Wednesday, May 27, 2009

Schools that Learn

After many false starts, I finally finished reading Schools That Learn (Peter Senge, et al., New York: Doubleday, 2000). I realized that although I hadn't read it all through in one long session, that the parts that I did read have stayed with me throughout the past couple of years. In fact, I think some parts of them have been quite haunting!

I still reflect on the idea of a shared vision for schools, and the implications for our work when we are in places that are not working to construct such a vision. At the end of the book, the transcript of a conversation between Howard Gardner and Senge is presented (End Notes, pp.555). Gardner and Senge agree that schools are not necessarily doing a worse job than in 1900, but that the demands on them are so much greater, and so different, that success seems as elusive as ever. Gardner said, "Schools are not in trouble because of bad or incompetent people but because of very poor design relative to the world we live in today." I would go further and suggest that it feels like we are all pulling on the arms of an octopus, in different directions, and only rarely notice that the octopus is not coming with us, and in fact is getting pulled into pieces.

Not only do we still often follow and revert to the factory model of schooling, but our "lock the door and do what you want" model is even less coherent and plausible than ever, since we are not giving teachers the time to construct a collective vision for what we are trying to achieve. Senge opens Chapter 9: School Vision, with a vignette about two different ways of constructing a vision for a school. The first story is about a single day's events, where a vision is presented to the school district by a diligent and hard-working committee, all are congratulated, and teachers return to school, never again to think of that day's work. The second telling of this activity talks about how the process continues for months, with ongoing contributions from all constiuencies, parents, teachers, students and others. The difference is that at the end of the second process, there has been the creation of an outcome that all can respect and be committed to. Without such a shared vision, no amount of hard work on the part of most or even all of the staff will do anything more than keep the merry-go-round spinning.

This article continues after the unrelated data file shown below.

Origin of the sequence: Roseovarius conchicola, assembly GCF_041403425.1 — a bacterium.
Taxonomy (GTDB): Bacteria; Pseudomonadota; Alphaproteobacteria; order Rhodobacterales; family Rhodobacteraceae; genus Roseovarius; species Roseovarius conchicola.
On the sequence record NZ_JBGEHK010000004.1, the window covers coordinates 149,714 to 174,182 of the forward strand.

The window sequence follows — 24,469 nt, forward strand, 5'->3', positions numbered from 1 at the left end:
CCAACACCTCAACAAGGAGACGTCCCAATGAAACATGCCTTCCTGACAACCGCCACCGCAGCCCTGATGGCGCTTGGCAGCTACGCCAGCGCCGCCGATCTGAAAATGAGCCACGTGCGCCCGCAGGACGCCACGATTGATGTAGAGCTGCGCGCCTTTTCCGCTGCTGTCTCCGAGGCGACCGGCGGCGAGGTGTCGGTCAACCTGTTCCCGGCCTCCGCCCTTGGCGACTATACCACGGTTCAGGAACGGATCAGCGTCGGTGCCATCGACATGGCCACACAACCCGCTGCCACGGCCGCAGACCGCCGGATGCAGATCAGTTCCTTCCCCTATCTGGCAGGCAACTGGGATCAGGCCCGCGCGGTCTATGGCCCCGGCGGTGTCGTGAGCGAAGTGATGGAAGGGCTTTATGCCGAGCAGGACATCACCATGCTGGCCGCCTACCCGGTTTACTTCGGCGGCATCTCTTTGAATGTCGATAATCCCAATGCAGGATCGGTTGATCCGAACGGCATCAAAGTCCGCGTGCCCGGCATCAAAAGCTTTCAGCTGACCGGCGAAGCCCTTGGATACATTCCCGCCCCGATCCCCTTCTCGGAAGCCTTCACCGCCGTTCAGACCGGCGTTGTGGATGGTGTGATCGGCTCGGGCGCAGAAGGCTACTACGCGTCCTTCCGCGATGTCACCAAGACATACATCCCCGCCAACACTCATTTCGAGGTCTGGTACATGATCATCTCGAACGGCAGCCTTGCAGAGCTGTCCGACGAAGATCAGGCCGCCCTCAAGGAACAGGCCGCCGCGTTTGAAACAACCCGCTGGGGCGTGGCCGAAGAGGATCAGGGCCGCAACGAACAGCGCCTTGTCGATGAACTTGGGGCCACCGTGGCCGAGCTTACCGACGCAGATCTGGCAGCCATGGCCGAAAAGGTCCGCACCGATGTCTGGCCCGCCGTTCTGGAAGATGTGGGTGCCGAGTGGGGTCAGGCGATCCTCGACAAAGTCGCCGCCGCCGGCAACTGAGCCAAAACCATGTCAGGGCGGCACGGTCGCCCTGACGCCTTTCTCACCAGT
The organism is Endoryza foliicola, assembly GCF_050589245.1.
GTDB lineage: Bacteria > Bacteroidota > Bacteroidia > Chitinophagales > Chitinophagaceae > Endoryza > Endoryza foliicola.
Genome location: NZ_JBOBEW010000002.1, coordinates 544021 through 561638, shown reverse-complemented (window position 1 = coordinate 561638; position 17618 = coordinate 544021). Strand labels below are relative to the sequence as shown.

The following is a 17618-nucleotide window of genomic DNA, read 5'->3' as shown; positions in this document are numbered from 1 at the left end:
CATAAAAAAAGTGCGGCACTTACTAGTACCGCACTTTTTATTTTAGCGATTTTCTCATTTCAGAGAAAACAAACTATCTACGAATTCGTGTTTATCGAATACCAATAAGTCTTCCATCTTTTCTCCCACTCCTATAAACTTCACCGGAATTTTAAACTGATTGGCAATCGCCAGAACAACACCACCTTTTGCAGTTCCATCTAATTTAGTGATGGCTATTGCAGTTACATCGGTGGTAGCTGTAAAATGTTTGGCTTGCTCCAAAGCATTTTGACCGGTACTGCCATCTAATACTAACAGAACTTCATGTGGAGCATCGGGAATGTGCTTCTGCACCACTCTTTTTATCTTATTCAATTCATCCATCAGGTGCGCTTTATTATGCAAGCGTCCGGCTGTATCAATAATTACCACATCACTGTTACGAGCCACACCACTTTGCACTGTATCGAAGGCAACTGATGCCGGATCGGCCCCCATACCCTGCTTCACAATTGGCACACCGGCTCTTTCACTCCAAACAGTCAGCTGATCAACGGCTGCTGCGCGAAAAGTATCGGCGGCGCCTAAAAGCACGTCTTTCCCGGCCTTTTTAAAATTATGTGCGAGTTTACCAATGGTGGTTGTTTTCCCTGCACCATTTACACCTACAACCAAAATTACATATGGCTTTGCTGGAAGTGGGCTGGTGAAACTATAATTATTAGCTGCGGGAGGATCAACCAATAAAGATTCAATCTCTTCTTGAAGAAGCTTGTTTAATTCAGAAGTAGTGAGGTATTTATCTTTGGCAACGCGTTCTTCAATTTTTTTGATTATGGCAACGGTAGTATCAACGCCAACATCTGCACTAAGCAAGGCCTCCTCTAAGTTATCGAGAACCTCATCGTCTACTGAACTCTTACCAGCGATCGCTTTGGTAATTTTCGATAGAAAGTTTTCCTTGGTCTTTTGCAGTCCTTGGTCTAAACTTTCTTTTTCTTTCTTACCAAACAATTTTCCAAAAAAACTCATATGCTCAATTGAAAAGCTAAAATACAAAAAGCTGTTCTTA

Early in Schools That Learn, Senge discussed how our schools are still deeply influenced by machine thinking that is hundreds of years old (Senge, p. 52). Worse, although he optimistically talks about the way that a worldview involving "living systems" will eventually permeate our understanding, he suggests it may take another fifty or a hundred years! In the meantime, what can we do, those of us who want to help move things along? Another part of my reflections over the past couple of years have also involved this, the idea that "a living system has the capacity to create itself." (Senge, p. 53) And I think that is where I will try to find focus and meaning in my own work, in the idea that it only takes an idea, a couple of people, and with some luck and hard work, a tipping point might be created. In that sense, all that is needed are a few like-minded souls, and the weaving of a few relationships among them that can impact our work and bring about more effective change more quickly.